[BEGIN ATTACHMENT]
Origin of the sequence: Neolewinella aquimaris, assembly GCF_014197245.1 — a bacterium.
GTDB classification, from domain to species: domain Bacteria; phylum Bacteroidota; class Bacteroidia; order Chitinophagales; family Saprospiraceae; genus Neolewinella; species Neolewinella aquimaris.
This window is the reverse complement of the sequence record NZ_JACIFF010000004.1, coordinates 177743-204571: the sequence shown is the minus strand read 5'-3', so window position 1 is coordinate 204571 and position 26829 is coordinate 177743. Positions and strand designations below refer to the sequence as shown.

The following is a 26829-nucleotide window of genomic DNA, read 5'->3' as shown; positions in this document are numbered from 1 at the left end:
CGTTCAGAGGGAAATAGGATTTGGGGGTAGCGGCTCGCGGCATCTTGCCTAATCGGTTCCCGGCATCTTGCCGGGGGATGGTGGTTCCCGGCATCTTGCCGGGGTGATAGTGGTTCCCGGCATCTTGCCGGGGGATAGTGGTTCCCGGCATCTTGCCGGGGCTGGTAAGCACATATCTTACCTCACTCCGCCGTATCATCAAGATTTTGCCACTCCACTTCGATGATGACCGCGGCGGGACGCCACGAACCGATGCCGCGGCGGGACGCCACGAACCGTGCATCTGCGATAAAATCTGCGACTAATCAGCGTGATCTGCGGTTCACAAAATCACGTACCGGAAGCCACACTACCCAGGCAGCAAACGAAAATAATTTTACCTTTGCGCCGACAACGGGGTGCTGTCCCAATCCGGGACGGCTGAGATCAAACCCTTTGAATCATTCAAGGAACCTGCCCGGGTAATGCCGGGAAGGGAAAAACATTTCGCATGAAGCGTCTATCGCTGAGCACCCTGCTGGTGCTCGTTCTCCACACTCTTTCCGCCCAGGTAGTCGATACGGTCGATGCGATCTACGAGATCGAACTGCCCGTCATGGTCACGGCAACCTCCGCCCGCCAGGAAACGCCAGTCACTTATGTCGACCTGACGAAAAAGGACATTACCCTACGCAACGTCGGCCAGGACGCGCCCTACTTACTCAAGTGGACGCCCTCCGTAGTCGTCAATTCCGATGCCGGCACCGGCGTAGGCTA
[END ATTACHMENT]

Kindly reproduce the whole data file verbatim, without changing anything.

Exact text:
Origin of the sequence: Neolewinella aquimaris, assembly GCF_014197245.1 — a bacterium.
GTDB classification, from domain to species: domain Bacteria; phylum Bacteroidota; class Bacteroidia; order Chitinophagales; family Saprospiraceae; genus Neolewinella; species Neolewinella aquimaris.
This window is the reverse complement of the sequence record NZ_JACIFF010000004.1, coordinates 177743-204571: the sequence shown is the minus strand read 5'-3', so window position 1 is coordinate 204571 and position 26829 is coordinate 177743. Positions and strand designations below refer to the sequence as shown.

The following is a 26829-nucleotide window of genomic DNA, read 5'->3' as shown; positions in this document are numbered from 1 at the left end:
CGTTCAGAGGGAAATAGGATTTGGGGGTAGCGGCTCGCGGCATCTTGCCTAATCGGTTCCCGGCATCTTGCCGGGGGATGGTGGTTCCCGGCATCTTGCCGGGGTGATAGTGGTTCCCGGCATCTTGCCGGGGGATAGTGGTTCCCGGCATCTTGCCGGGGCTGGTAAGCACATATCTTACCTCACTCCGCCGTATCATCAAGATTTTGCCACTCCACTTCGATGATGACCGCGGCGGGACGCCACGAACCGATGCCGCGGCGGGACGCCACGAACCGTGCATCTGCGATAAAATCTGCGACTAATCAGCGTGATCTGCGGTTCACAAAATCACGTACCGGAAGCCACACTACCCAGGCAGCAAACGAAAATAATTTTACCTTTGCGCCGACAACGGGGTGCTGTCCCAATCCGGGACGGCTGAGATCAAACCCTTTGAATCATTCAAGGAACCTGCCCGGGTAATGCCGGGAAGGGAAAAACATTTCGCATGAAGCGTCTATCGCTGAGCACCCTGCTGGTGCTCGTTCTCCACACTCTTTCCGCCCAGGTAGTCGATACGGTCGATGCGATCTACGAGATCGAACTGCCCGTCATGGTCACGGCAACCTCCGCCCGCCAGGAAACGCCAGTCACTTATGTCGACCTGACGAAAAAGGACATTACCCTACGCAACGTCGGCCAGGACGCGCCCTACTTACTCAAGTGGACGCCCTCCGTAGTCGTCAATTCCGATGCCGGCACCGGCGTAGGCTA